Posted: 24 August, 2021

The Art of Framing

Exploring ways in which artwork framing can enhance, rather than detract from the design of a space,

With every element of a frame being important, the choice is huge. From dyed timber to powder coated acrylic, from hand finished profiles to artworks that are framed by architectural details – framing can make or break an artwork collection and whilst choices may be vast, they needn’t be overwhelming.
Never before has the need to protect artwork from marine grade cleaning products been more pressing, and we are aware of ways to ensure that this need is addressed without compromising the artistic integrity of collections. Frame profiles and glazing should be an investment designed to also protect art against the unique humidity, lighting and movement conditions on a ship. A great frame should enhance rather than detract from the artwork it protects.
Like the artwork they are designed for, frames are an opportunity to surprise, engage with and create conversation with passengers. With developing capabilities and available offerings, there have been emerging techniques within the framing industry that can be utilised. Bespoke circular frames to seamlessly house spherical works, float mounting artworks against an important accent colour on the backboard, and minimal, textured frames using natural materials are all ways that framing can be sympathetic to the design of a space. We see the benefits of including profiles on material boards early on in a project, ensuring they work harmoniously with the overall design of the space. In some instances, particularly for large installations, a frame may be formed by an architectural detail such as fretwork or a specified trim profile. These can be designed to invisibly support the weight of the artwork and again offer the opportunity to ensure the artwork is completely embedded within the overall design of the space.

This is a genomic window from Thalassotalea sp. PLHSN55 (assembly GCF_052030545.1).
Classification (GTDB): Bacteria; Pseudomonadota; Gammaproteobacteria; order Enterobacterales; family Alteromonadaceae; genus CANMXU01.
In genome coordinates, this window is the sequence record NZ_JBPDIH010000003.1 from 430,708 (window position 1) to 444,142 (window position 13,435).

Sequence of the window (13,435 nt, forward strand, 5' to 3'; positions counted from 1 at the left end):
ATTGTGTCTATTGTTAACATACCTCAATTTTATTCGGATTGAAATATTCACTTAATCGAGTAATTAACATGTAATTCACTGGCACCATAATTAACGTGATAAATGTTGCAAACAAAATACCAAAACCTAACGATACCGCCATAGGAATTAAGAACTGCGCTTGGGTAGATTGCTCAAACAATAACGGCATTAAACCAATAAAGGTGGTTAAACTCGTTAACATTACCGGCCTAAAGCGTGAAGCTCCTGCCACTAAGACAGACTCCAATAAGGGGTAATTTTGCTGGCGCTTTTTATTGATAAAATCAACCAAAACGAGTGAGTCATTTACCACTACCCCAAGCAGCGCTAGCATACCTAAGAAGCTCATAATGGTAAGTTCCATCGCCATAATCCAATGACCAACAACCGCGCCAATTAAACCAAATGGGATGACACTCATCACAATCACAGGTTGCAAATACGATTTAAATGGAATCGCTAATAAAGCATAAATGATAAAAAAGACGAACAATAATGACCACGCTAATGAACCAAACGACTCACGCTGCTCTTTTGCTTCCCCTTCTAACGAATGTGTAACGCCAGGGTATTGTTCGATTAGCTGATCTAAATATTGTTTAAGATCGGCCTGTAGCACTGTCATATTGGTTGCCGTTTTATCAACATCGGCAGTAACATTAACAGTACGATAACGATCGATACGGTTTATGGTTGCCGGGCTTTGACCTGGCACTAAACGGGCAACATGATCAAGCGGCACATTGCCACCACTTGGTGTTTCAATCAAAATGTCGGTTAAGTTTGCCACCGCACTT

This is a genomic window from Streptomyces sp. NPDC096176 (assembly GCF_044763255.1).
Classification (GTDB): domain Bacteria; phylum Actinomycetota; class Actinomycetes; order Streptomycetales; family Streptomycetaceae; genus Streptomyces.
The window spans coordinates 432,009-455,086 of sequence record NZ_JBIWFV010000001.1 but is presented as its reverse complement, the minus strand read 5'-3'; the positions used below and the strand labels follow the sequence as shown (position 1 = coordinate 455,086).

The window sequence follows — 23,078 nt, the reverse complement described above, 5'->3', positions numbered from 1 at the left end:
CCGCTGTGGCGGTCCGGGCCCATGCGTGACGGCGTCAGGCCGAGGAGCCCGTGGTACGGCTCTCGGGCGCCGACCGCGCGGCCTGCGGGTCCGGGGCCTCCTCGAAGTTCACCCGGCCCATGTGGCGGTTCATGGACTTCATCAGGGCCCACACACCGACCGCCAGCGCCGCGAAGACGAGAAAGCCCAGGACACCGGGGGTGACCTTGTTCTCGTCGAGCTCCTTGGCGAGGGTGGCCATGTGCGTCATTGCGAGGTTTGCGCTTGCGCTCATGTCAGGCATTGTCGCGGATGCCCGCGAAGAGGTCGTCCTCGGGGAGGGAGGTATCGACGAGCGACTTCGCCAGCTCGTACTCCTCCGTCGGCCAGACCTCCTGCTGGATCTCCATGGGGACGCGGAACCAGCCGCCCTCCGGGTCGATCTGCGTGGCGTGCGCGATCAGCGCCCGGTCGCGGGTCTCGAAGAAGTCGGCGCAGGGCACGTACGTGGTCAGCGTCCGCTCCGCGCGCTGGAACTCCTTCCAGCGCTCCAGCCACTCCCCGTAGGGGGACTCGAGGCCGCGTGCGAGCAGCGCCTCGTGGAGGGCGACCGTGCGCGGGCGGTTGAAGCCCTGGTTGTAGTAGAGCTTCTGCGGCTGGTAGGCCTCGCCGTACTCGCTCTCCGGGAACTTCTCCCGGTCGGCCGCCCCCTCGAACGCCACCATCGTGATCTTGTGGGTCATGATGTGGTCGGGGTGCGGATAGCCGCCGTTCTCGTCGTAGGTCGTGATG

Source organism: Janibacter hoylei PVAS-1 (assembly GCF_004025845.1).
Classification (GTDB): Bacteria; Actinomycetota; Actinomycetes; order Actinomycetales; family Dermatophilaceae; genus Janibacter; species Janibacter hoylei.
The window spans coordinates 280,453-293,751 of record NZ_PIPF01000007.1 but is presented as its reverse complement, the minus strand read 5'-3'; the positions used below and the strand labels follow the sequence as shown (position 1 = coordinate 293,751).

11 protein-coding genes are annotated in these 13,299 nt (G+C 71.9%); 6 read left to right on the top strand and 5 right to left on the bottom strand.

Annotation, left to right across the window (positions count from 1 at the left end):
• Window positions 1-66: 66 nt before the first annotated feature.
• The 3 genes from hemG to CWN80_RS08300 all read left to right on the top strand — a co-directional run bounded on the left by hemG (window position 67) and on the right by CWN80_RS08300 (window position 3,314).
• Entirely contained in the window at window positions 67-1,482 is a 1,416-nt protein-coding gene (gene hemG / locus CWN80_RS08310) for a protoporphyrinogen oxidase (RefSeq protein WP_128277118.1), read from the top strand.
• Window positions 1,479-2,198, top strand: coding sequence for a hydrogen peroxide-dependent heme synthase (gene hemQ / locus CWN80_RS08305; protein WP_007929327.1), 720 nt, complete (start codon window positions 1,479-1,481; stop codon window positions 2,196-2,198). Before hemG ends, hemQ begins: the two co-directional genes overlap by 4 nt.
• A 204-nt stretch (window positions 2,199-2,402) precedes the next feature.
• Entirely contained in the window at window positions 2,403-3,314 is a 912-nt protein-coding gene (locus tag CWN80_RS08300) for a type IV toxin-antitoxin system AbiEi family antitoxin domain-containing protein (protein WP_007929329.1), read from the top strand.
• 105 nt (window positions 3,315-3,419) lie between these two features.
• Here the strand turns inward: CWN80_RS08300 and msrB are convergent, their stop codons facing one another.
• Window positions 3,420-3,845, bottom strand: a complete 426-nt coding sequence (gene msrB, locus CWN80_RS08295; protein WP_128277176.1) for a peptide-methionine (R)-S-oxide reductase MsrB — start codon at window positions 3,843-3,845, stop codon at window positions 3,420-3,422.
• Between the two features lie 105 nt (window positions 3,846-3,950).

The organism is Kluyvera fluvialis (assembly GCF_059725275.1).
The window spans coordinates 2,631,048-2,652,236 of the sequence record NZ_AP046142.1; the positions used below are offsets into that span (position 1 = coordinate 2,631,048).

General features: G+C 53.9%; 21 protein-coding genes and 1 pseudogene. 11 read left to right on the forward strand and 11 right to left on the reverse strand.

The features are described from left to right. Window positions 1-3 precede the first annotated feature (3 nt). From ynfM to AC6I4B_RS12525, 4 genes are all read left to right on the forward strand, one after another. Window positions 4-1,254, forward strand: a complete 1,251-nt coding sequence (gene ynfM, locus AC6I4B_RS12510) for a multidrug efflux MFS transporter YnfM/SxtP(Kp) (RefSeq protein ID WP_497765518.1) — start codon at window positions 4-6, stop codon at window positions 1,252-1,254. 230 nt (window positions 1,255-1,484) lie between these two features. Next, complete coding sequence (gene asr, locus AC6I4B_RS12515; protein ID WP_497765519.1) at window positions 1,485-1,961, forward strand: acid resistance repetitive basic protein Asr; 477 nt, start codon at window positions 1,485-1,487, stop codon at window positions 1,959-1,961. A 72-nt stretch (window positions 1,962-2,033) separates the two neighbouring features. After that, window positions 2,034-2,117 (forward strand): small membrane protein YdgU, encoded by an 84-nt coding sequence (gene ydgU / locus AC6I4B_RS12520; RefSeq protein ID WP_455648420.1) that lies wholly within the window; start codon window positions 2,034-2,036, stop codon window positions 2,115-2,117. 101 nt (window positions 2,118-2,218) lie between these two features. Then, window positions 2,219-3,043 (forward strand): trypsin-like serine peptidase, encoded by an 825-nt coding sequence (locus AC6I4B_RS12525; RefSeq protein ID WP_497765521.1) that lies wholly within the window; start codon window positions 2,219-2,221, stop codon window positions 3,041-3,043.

An important consideration, particularly in a ship setting, is how any glare and reflection from spotlights on glazing can detract from the artwork itself. At SMC we often use a product called True Vue, Museum Glass - this enables the artwork to be viewed without the distraction of glare or shadows and allows for more detailed and delicate materials to be included within collections. Increasingly, clients are seeing the value of championing artists and purchasing artworks as an investment, and so framing has a key role to play in the preservation of works. In this respect the most important parts of the frame are the ones not seen. SMC recommend using glass with UV protection coating and Archival cotton rag mounting, which is free of tannin and is PH neutral, increasing the longevity of an artwork. In addition, using framing that is fully reversible is kinder to artwork materials, and allows for collections to be updated for future refurbishments without the expense of investing in completely new artworks.
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